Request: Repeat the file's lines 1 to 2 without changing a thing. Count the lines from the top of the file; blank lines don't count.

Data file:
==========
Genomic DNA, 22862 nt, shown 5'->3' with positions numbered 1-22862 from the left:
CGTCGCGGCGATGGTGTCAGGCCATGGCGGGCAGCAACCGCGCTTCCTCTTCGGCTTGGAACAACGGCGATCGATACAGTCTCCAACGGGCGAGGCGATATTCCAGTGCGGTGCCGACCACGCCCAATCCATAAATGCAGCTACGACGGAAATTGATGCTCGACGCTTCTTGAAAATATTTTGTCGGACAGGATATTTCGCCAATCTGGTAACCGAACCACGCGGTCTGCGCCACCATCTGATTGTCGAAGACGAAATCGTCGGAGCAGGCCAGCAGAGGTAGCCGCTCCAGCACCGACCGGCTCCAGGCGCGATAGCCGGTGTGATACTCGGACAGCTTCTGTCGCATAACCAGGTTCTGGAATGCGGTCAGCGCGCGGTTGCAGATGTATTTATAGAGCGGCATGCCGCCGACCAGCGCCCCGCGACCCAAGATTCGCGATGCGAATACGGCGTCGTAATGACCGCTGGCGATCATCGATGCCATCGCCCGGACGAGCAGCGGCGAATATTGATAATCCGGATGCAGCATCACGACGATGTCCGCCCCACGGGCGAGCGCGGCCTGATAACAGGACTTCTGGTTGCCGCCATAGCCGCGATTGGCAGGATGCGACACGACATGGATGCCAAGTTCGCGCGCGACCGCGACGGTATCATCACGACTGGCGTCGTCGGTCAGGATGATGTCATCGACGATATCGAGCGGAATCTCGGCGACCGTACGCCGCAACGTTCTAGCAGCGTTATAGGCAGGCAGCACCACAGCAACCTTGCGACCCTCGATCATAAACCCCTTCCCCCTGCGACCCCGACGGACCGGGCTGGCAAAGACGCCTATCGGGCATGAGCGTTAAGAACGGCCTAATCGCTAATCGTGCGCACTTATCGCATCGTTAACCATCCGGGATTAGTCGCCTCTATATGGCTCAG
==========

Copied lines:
Genomic DNA, 22862 nt, shown 5'->3' with positions numbered 1-22862 from the left:
CGTCGCGGCGATGGTGTCAGGCCATGGCGGGCAGCAACCGCGCTTCCTCTTCGGCTTGGAACAACGGCGATCGATACAGTCTCCAACGGGCGAGGCGATATTCCAGTGCGGTGCCGACCACGCCCAATCCATAAATGCAGCTACGACGGAAATTGATGCTCGACGCTTCTTGAAAATATTTTGTCGGACAGGATATTTCGCCAATCTGGTAACCGAACCACGCGGTCTGCGCCACCATCTGATTGTCGAAGACGAAATCGTCGGAGCAGGCCAGCAGAGGTAGCCGCTCCAGCACCGACCGGCTCCAGGCGCGATAGCCGGTGTGATACTCGGACAGCTTCTGTCGCATAACCAGGTTCTGGAATGCGGTCAGCGCGCGGTTGCAGATGTATTTATAGAGCGGCATGCCGCCGACCAGCGCCCCGCGACCCAAGATTCGCGATGCGAATACGGCGTCGTAATGACCGCTGGCGATCATCGATGCCATCGCCCGGACGAGCAGCGGCGAATATTGATAATCCGGATGCAGCATCACGACGATGTCCGCCCCACGGGCGAGCGCGGCCTGATAACAGGACTTCTGGTTGCCGCCATAGCCGCGATTGGCAGGATGCGACACGACATGGATGCCAAGTTCGCGCGCGACCGCGACGGTATCATCACGACTGGCGTCGTCGGTCAGGATGATGTCATCGACGATATCGAGCGGAATCTCGGCGACCGTACGCCGCAACGTTCTAGCAGCGTTATAGGCAGGCAGCACCACAGCAACCTTGCGACCCTCGATCATAAACCCCTTCCCCCTGCGACCCCGACGGACCGGGCTGGCAAAGACGCCTATCGGGCATGAGCGTTAAGAACGGCCTAATCGCTAATCGTGCGCACTTATCGCATCGTTAACCATCCGGGATTAGTCGCCTCTATATGGCTCAG